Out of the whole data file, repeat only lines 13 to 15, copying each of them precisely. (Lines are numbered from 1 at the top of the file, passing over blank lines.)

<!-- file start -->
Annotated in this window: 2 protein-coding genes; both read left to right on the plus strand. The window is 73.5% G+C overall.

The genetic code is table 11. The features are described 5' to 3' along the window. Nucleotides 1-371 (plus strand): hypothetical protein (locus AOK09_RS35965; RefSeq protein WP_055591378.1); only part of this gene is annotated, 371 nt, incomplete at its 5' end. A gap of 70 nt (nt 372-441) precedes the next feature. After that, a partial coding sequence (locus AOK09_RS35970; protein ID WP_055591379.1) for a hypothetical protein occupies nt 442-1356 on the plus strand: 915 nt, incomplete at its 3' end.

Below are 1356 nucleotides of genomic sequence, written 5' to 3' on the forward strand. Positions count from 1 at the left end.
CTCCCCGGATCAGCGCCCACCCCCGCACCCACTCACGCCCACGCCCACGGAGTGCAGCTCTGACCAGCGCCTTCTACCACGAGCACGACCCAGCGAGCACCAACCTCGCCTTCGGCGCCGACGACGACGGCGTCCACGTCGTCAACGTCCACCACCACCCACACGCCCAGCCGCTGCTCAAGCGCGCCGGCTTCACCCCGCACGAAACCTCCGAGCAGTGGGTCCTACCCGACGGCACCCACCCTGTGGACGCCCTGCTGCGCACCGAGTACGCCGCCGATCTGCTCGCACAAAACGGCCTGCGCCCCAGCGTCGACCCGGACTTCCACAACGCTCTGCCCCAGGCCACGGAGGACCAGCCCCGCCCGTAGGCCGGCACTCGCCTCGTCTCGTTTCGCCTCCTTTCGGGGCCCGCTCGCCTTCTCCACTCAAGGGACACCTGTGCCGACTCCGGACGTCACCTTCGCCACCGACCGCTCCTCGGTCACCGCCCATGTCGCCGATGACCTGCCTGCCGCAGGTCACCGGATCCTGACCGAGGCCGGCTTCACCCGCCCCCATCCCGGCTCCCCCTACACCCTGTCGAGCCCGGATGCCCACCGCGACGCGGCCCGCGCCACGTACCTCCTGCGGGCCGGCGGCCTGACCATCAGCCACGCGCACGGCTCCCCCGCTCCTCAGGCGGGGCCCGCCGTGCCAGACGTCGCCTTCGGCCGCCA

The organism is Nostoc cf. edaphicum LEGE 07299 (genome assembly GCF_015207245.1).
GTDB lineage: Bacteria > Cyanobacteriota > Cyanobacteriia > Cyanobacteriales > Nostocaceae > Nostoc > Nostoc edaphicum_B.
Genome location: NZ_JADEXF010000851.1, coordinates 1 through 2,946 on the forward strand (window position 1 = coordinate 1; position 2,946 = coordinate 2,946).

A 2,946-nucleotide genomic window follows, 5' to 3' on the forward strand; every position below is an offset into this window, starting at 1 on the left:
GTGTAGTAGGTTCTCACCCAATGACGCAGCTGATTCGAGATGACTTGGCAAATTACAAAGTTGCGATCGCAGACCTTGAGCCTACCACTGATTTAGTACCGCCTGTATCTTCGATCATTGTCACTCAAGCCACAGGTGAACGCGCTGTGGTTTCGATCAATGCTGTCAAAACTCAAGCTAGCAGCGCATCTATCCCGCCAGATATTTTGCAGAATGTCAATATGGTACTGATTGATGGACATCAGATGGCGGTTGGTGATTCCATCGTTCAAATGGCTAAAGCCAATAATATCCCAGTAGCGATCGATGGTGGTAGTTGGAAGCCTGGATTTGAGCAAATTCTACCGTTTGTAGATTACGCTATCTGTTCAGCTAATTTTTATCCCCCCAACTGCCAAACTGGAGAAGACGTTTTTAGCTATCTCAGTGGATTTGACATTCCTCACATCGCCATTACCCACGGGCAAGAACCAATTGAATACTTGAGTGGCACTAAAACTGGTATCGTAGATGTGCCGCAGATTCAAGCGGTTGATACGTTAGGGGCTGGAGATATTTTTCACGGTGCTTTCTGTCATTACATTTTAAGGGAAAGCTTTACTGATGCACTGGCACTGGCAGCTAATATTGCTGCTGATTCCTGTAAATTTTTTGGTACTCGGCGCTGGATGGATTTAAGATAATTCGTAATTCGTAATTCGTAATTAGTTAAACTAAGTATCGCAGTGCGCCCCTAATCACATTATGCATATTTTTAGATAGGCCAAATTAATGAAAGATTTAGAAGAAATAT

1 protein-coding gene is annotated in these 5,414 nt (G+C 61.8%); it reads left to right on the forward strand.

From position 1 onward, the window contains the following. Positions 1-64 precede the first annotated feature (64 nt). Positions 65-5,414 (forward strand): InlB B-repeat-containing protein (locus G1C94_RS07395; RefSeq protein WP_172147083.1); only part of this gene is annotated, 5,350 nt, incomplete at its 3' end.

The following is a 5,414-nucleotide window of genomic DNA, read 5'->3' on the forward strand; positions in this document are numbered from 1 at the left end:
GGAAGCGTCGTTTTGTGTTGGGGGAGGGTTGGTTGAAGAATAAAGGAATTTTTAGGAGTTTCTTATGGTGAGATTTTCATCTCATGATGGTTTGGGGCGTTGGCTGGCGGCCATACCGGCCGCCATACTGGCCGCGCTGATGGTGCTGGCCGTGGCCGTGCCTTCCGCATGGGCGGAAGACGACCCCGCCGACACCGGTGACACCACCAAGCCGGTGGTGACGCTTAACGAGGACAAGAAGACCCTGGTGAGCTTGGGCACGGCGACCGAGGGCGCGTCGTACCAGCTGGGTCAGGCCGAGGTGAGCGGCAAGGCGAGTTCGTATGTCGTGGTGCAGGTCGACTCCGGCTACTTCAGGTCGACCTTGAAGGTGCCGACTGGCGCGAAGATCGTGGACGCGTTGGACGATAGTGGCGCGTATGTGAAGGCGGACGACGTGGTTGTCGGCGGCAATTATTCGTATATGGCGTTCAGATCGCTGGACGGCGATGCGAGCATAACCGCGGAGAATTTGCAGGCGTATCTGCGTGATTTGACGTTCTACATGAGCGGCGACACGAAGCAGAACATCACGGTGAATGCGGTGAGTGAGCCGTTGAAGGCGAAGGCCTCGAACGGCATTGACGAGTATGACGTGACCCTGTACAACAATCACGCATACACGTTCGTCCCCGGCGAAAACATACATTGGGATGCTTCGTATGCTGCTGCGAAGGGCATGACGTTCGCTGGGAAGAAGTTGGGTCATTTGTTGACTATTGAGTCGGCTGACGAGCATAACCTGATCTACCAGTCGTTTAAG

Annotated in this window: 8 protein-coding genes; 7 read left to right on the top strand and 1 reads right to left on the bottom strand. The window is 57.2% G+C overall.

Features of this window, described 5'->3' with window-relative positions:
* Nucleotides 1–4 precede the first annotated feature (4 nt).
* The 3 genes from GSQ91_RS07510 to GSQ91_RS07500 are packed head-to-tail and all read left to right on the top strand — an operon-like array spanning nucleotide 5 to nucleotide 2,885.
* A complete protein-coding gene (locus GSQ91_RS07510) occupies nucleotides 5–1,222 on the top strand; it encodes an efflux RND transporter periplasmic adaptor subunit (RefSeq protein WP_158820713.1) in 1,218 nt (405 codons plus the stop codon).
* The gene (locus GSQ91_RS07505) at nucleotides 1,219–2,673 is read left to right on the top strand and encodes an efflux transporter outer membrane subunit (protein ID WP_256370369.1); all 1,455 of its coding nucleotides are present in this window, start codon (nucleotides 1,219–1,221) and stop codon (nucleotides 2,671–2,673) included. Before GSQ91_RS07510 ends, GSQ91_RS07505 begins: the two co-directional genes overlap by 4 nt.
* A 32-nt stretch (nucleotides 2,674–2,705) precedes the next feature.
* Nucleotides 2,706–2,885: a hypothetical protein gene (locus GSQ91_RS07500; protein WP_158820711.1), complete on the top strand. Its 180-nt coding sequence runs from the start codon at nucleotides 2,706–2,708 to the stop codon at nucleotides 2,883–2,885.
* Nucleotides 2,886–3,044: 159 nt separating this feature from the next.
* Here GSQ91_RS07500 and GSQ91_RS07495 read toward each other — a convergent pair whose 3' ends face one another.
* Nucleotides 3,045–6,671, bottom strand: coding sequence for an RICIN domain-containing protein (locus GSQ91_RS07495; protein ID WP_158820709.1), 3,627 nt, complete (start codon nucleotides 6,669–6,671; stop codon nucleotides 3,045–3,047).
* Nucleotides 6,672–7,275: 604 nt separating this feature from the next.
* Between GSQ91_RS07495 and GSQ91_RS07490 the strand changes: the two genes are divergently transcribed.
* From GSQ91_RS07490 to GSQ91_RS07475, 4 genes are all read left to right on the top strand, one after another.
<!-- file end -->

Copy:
GGAAGCGTCGTTTTGTGTTGGGGGAGGGTTGGTTGAAGAATAAAGGAATTTTTAGGAGTTTCTTATGGTGAGATTTTCATCTCATGATGGTTTGGGGCGTTGGCTGGCGGCCATACCGGCCGCCATACTGGCCGCGCTGATGGTGCTGGCCGTGGCCGTGCCTTCCGCATGGGCGGAAGACGACCCCGCCGACACCGGTGACACCACCAAGCCGGTGGTGACGCTTAACGAGGACAAGAAGACCCTGGTGAGCTTGGGCACGGCGACCGAGGGCGCGTCGTACCAGCTGGGTCAGGCCGAGGTGAGCGGCAAGGCGAGTTCGTATGTCGTGGTGCAGGTCGACTCCGGCTACTTCAGGTCGACCTTGAAGGTGCCGACTGGCGCGAAGATCGTGGACGCGTTGGACGATAGTGGCGCGTATGTGAAGGCGGACGACGTGGTTGTCGGCGGCAATTATTCGTATATGGCGTTCAGATCGCTGGACGGCGATGCGAGCATAACCGCGGAGAATTTGCAGGCGTATCTGCGTGATTTGACGTTCTACATGAGCGGCGACACGAAGCAGAACATCACGGTGAATGCGGTGAGTGAGCCGTTGAAGGCGAAGGCCTCGAACGGCATTGACGAGTATGACGTGACCCTGTACAACAATCACGCATACACGTTCGTCCCCGGCGAAAACATACATTGGGATGCTTCGTATGCTGCTGCGAAGGGCATGACGTTCGCTGGGAAGAAGTTGGGTCATTTGTTGACTATTGAGTCGGCTGACGAGCATAACCTGATCTACCAGTCGTTTAAG

Annotated in this window: 8 protein-coding genes; 7 read left to right on the top strand and 1 reads right to left on the bottom strand. The window is 57.2% G+C overall.

Features of this window, described 5'->3' with window-relative positions: